The Americans with Disabilities Act prohibits discrimination against people with disabilities in many aspects of life, but some of the most important provisions of the ADA deal with employment. Under the ADA, employers generally cannot legally discriminate against disabled people while hiring, firing, training, promoting or paying employees.
Recently, a woman filed a disability discrimination claim against the Minnesota Department of Human Services, claiming that the state agency fired her because of her traumatic brain injury. The woman, a psychiatrist, stated that she was injured in a domestic assault incident in 2011 and that this injury interfered with her ability to perform her work duties. The brain injury, she said, left her with vertigo, headaches and difficulty in concentrating.
As a result, she said, she had to take time off from work and fell behind on her assignments. According to her complaint, her employers were initially supportive of her taking time off. She said she was almost caught up with her assignments by the end of the year, but beginning in January of 2012 she said her employers began pressuring her to return to work. After doctors told her she could return to work part-time, the woman said she did indeed return to work in October of 2012. Two weeks later, she said she was fired. Her complaint stated that her supervisor told her that she was to be "made an example of" and that she would never find work for the state again.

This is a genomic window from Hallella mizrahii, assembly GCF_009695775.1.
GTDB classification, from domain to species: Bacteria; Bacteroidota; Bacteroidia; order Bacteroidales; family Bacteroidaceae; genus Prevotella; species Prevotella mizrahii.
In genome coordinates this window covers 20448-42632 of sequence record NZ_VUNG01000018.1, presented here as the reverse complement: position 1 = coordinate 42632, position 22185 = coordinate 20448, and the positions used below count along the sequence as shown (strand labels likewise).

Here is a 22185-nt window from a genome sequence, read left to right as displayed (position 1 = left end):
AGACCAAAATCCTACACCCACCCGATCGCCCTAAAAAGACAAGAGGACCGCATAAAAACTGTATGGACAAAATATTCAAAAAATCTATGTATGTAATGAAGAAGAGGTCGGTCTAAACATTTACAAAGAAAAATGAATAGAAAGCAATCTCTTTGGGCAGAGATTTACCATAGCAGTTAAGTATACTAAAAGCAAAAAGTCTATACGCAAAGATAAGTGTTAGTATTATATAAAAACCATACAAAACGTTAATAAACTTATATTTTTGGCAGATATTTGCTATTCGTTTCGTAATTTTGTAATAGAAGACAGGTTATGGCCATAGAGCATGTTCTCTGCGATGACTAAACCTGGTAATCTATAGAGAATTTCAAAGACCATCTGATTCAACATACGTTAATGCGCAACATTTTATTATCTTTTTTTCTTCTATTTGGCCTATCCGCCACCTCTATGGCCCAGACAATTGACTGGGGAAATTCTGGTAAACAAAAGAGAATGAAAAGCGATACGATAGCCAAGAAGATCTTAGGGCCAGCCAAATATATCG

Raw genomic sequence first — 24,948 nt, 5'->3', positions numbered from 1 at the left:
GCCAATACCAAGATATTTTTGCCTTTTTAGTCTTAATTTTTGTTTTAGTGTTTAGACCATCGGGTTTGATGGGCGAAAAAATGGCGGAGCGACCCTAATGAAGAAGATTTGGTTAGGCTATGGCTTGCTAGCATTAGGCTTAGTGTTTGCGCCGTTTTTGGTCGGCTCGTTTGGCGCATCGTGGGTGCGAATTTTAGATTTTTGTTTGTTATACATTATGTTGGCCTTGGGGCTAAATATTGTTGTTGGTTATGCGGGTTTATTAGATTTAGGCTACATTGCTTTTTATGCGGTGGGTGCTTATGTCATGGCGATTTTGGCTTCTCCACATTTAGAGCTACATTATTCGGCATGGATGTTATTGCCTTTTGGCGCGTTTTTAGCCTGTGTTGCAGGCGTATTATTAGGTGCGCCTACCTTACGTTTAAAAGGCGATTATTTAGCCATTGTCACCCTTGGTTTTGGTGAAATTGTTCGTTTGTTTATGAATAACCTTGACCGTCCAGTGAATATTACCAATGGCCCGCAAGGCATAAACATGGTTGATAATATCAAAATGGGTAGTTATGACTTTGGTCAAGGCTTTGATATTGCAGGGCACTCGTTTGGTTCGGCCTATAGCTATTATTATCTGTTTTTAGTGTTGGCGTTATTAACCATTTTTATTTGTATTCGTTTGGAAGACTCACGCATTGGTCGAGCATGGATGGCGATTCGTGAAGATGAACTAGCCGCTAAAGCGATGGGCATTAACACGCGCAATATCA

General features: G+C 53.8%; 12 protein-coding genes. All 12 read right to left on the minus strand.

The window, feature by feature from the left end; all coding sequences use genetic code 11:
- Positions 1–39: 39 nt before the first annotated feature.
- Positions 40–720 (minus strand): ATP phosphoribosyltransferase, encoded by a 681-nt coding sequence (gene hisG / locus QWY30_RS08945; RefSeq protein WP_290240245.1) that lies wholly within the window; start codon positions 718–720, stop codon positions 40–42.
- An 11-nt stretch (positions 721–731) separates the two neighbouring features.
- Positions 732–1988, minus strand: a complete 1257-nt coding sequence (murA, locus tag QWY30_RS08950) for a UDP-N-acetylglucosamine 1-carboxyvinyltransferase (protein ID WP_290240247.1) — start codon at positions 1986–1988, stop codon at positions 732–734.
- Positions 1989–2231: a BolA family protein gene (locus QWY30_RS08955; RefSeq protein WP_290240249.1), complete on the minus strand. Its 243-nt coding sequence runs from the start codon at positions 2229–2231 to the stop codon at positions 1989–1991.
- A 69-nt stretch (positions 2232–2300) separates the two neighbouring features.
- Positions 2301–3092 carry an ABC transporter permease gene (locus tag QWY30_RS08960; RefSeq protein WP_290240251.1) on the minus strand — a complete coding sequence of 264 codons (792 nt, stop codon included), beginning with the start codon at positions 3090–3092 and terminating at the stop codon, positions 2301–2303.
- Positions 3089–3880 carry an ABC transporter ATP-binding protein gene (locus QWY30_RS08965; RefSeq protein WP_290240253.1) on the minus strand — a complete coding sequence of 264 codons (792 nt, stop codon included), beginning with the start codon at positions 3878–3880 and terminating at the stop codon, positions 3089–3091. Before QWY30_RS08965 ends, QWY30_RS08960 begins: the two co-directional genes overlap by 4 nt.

Some of the key provisions of the ADA state that employers must make reasonable accommodations for disabled employees. This may include making physical changes to the work site, such as installing a ramp for use by an employee who needs a wheelchair. It could also mean changing the employee's work duties or accommodating the employee's request for a schedule change. It can also mean allowing the employee to take unpaid medical leave or to use vacation time for medical leave.
In disability discrimination cases under the ADA, questions often arise as to what conditions render an employee "disabled" according to the law, as well as what accommodations are "reasonable." There are cases in which an employer discriminates against an employee, but did not do so illegally. However, when an employer illegally discriminates against a disabled employee, the employee is entitled to damages.
Source: Courthouse News Service, "No More Mr. Nice Guy," March 8, 2013